“I Breathe Freely” An Interview in Moscow with Paul Robeson’ by Julia Dorn from New Theatre. Vol. 2 No. 7. July, 1935.
PAUL ROBESON, looking for a medium and a starting-point from which to determine the true African culture, has found in Soviet Russia the closest and most friendly attitudes to his own. The internationally known Negro singer and actor, at the end of his first visit to the Soviet Union early this year, said, “In Soviet Russia I breathe freely for the first time in my life. It is clear, whether a Negro is politically a Communist or not, that of all the nations in the world, the modern Russians are our best friends.”
Since he speaks Russian, Robeson was able to talk direct1y with children, peasants and workers. Everywhere, in tramways, buses, streets and parks, he met with the same reaction from the people, he told this interviewer. “I was rested and buoyed up by the lovely, honest, wondering looks which did not see a ‘negro,’ ” he said. “When these people looked at me, they were just happy, and interested. There were no “double looks,’ no venom, no superiority…. “
Looking for roles and songs, he has reached the same conclusion as Professor Kislitsan, the Russian sociologist, who has announced facts to prove that all races are related in culture, differing in the degree of their development only so far as they are affected by natural resources or the hindrances of exploitation.
“I find,” declared Paul Robeson, “that the handicraft of certain periods of the Chinese and African cultures are almost identical; and that the Negro is more like the Russian in temperament and character.”
Robeson has taken a keen interest in the Soviet minorities, their culture and the policy on national minorities. During his short stay in Moscow, he talked with representatives of the Commissariat of Public Education, and saw the policy in action. He plans to return to the Soviet Union to make a serious study of minority groups, which is to he linked with his intensive researches into Asiatic and African culture. He has insisted, in answer to press comments labeling his interest in Africa “jingoistic,” that he is not trying to “escape” race oppression in America and Europe by taking a nationalist attitude.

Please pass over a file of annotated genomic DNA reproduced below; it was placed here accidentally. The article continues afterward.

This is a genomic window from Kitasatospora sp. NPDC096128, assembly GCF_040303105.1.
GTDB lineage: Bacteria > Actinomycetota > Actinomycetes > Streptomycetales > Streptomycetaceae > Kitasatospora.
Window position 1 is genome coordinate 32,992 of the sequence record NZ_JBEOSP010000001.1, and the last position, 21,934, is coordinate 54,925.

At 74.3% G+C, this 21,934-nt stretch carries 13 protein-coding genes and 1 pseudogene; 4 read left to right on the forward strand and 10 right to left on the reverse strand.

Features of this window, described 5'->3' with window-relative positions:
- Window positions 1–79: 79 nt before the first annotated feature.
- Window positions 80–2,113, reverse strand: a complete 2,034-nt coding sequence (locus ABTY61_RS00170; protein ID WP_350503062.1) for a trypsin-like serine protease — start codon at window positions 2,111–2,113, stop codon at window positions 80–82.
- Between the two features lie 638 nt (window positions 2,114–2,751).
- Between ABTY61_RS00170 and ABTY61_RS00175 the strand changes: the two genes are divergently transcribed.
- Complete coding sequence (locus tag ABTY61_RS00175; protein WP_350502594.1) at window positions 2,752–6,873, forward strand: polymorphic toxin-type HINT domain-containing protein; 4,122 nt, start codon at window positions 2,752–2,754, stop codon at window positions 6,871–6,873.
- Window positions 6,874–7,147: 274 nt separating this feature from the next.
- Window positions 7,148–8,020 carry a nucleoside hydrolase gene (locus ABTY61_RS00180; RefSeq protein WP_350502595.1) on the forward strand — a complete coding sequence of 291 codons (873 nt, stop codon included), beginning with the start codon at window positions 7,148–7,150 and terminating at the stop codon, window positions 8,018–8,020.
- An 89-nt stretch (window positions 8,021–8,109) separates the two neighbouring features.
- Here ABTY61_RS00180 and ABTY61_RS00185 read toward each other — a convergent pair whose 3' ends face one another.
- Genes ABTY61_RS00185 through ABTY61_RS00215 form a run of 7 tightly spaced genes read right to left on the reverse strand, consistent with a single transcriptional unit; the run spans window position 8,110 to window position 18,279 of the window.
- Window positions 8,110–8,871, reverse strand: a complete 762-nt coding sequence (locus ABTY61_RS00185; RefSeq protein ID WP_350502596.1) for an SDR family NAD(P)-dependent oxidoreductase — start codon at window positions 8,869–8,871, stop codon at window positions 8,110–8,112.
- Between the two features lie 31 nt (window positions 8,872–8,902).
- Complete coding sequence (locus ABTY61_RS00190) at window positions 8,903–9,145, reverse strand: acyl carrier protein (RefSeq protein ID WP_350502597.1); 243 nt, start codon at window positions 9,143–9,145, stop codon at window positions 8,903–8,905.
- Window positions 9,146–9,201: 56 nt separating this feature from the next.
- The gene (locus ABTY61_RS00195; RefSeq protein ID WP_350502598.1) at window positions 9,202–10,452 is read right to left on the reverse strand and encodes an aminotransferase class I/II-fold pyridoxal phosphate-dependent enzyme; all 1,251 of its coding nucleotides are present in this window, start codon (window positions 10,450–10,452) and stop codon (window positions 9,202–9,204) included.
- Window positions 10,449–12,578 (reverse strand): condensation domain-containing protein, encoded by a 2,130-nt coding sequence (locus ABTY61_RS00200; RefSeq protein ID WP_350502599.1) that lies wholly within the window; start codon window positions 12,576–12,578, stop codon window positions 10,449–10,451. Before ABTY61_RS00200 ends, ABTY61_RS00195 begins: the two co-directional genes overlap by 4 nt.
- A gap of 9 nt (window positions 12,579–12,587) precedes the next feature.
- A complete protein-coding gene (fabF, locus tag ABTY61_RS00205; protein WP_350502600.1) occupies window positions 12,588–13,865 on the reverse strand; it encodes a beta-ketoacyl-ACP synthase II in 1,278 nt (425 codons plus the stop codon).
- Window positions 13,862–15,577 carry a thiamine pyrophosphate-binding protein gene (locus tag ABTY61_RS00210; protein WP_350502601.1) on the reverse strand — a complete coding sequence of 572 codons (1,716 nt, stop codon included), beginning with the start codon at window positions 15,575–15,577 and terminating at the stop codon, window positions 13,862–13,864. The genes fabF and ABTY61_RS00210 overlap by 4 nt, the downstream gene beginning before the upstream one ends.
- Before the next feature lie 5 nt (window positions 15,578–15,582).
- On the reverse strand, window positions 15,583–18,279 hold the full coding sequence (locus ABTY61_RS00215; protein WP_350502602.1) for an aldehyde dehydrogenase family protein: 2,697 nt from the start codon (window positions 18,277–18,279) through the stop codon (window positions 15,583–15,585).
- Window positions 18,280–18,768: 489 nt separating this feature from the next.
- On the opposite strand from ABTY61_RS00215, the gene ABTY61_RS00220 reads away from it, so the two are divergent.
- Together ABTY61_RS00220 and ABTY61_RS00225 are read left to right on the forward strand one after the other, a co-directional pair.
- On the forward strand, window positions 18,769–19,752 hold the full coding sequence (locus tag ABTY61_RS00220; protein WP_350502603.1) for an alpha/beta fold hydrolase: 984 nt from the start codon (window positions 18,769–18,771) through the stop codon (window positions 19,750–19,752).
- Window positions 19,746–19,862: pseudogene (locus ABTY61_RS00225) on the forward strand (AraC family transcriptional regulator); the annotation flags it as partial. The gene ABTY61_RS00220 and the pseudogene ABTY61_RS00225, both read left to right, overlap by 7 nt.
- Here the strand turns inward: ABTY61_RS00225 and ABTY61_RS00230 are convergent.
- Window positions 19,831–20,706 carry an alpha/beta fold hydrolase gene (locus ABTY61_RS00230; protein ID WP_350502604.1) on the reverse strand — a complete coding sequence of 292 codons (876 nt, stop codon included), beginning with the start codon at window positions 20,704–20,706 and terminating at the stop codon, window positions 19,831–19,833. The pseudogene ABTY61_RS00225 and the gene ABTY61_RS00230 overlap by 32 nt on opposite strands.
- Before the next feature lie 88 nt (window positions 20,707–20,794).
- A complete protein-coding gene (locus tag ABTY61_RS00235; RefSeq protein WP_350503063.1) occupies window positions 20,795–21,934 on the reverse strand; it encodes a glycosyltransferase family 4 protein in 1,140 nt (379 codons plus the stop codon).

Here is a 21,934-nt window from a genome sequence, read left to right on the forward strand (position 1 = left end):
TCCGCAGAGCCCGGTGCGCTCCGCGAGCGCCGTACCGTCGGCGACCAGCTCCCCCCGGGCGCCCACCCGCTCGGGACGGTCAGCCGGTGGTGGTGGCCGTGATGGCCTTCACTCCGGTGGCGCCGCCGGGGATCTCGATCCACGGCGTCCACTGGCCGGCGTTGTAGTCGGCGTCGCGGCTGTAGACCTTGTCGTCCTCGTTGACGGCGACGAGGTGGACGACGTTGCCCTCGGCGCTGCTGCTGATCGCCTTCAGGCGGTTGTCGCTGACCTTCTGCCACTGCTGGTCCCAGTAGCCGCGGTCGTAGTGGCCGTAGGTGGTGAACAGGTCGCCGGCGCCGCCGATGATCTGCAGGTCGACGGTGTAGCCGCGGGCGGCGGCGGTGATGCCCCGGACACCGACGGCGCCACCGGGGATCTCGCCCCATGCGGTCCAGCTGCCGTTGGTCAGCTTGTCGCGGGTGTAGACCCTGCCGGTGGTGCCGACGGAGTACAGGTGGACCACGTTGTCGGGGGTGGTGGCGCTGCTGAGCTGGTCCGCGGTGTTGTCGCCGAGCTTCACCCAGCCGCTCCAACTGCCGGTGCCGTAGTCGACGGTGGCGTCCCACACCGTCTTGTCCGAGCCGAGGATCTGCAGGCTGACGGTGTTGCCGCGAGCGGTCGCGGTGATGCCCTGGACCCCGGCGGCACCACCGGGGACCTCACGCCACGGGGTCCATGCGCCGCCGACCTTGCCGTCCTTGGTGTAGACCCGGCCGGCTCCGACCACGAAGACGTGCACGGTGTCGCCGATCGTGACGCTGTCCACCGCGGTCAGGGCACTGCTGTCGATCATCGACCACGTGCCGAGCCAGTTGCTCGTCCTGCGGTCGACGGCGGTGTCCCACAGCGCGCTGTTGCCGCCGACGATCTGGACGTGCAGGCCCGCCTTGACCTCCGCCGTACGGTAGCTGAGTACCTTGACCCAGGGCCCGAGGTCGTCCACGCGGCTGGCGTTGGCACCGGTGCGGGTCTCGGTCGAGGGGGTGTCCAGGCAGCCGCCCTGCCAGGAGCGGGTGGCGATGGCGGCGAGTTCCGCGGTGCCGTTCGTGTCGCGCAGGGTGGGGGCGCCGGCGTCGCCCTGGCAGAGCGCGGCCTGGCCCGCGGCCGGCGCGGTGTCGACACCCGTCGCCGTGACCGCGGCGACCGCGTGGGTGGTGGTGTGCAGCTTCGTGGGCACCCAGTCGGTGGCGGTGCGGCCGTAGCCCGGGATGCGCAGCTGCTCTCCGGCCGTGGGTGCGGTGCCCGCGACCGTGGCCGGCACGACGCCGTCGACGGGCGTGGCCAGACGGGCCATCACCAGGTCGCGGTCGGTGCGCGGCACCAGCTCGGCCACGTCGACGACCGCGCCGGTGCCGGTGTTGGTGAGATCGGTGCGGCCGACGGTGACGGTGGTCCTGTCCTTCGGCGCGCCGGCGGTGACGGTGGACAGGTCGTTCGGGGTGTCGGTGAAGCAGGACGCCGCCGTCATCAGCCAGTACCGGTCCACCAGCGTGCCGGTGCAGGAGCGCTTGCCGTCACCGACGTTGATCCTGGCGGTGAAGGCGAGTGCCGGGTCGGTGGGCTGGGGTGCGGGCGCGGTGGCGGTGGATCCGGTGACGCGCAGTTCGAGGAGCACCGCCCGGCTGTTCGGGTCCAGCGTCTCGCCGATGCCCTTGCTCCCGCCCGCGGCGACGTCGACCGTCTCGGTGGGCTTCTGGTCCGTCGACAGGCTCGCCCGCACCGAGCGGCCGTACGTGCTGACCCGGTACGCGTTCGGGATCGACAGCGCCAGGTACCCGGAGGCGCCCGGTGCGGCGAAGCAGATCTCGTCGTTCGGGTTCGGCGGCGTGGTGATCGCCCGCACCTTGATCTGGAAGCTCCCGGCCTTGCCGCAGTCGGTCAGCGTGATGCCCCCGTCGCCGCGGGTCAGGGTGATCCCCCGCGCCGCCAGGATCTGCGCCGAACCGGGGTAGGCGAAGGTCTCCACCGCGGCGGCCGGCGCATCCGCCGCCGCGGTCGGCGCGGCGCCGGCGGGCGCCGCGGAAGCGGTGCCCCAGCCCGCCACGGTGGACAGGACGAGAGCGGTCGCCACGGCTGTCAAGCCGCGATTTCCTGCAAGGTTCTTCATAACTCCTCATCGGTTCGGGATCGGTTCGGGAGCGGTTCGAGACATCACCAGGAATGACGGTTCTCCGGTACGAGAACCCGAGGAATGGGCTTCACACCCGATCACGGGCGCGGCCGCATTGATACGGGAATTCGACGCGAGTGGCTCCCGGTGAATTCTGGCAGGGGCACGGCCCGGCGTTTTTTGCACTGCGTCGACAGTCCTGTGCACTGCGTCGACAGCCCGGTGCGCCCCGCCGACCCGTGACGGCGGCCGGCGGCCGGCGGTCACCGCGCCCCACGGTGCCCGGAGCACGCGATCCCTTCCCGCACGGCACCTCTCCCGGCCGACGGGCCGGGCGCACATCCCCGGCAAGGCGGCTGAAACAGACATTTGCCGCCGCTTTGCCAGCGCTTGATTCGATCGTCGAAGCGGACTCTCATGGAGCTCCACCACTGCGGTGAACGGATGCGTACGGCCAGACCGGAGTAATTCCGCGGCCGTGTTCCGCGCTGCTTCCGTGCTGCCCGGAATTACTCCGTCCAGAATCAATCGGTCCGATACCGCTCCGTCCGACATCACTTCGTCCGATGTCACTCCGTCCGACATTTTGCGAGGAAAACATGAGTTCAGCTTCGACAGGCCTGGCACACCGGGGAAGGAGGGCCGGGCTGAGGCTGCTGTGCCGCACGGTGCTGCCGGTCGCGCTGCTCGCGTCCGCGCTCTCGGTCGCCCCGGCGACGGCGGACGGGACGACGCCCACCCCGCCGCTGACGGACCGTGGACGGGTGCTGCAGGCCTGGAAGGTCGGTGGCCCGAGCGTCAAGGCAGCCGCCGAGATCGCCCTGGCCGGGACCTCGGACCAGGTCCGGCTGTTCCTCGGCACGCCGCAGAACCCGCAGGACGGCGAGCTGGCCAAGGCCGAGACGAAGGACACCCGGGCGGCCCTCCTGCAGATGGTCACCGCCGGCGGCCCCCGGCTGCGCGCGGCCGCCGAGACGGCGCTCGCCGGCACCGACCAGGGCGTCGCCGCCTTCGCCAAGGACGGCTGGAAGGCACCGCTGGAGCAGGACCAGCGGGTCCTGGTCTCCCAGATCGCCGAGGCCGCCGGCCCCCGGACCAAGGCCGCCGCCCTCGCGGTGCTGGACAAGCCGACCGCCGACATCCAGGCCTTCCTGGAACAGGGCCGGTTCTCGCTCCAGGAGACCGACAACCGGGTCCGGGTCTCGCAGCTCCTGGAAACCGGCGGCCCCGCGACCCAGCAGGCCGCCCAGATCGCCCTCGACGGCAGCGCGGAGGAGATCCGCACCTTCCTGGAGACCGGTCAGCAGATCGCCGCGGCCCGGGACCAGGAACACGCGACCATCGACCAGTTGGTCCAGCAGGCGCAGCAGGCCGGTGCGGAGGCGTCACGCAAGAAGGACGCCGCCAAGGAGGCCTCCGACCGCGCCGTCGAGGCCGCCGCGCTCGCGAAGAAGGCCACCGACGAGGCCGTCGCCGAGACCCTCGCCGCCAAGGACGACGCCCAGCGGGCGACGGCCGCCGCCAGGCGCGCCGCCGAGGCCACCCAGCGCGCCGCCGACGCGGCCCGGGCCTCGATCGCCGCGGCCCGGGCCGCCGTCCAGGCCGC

“I came here,” he says, “because the Soviet Union is the only place where ethnology is seriously considered and applied… Africa does not realize that it has something to contribute, that it has a culture as clear as the European. The Africans, instead of preserving their own culture, are fighting the idea of ‘be what you are,’ and go European as soon as they can …. The African and American Negro problem is not purely racial. These cultures must be freed, formulated, and developed, and this cannot be done without a change in the present system. The Negro cannot develop his culture until he is free.”
Africa must be taught to be proud of its contributions. “Stalin speaks of the cultures of the different nationalities of the Soviet Union as ‘socialist in content and national in form.’ .. “
Mr. Robeson was interested in the Eastern and Russian music, which he believes African music strongly resembles.
“The Negro folk songs and African music strongly resemble Eastern and Russian music. When I approached Russia, I found that I was interested in the Eastern part. I can’t read Turgeniev, whose language is influenced by France and the West,” said Mr. Robeson, who reads and speaks Russian fluently, “but I am interested in Gogol and Pushkin, who show more Eastern and Tartar influence …. “